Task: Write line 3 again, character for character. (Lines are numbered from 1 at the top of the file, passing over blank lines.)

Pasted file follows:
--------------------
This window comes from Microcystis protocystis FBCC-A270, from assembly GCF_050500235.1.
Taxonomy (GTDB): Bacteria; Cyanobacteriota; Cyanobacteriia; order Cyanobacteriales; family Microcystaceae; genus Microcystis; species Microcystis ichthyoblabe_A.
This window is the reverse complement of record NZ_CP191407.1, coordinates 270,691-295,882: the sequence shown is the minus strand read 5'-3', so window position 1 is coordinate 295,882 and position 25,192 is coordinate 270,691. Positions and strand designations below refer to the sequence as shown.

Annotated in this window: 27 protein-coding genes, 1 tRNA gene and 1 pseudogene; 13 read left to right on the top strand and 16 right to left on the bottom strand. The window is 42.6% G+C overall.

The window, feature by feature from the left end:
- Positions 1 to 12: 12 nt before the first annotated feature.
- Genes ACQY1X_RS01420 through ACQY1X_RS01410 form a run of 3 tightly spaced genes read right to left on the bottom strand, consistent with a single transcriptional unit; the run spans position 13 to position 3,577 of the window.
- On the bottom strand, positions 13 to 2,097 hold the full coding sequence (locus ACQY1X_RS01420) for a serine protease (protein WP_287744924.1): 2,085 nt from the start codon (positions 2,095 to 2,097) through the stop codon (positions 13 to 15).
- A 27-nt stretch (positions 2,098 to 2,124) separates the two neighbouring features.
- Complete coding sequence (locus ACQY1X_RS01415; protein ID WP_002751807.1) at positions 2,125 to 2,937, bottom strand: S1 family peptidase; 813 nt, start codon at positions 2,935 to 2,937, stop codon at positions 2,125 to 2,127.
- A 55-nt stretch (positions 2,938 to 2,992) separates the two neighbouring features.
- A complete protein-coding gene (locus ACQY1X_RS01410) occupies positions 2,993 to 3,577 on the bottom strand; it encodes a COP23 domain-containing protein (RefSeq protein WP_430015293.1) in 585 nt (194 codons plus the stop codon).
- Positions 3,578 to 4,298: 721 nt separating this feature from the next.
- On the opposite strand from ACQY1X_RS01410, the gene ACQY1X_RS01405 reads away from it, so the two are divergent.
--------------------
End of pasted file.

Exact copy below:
This window is the reverse complement of record NZ_CP191407.1, coordinates 270,691-295,882: the sequence shown is the minus strand read 5'-3', so window position 1 is coordinate 295,882 and position 25,192 is coordinate 270,691. Positions and strand designations below refer to the sequence as shown.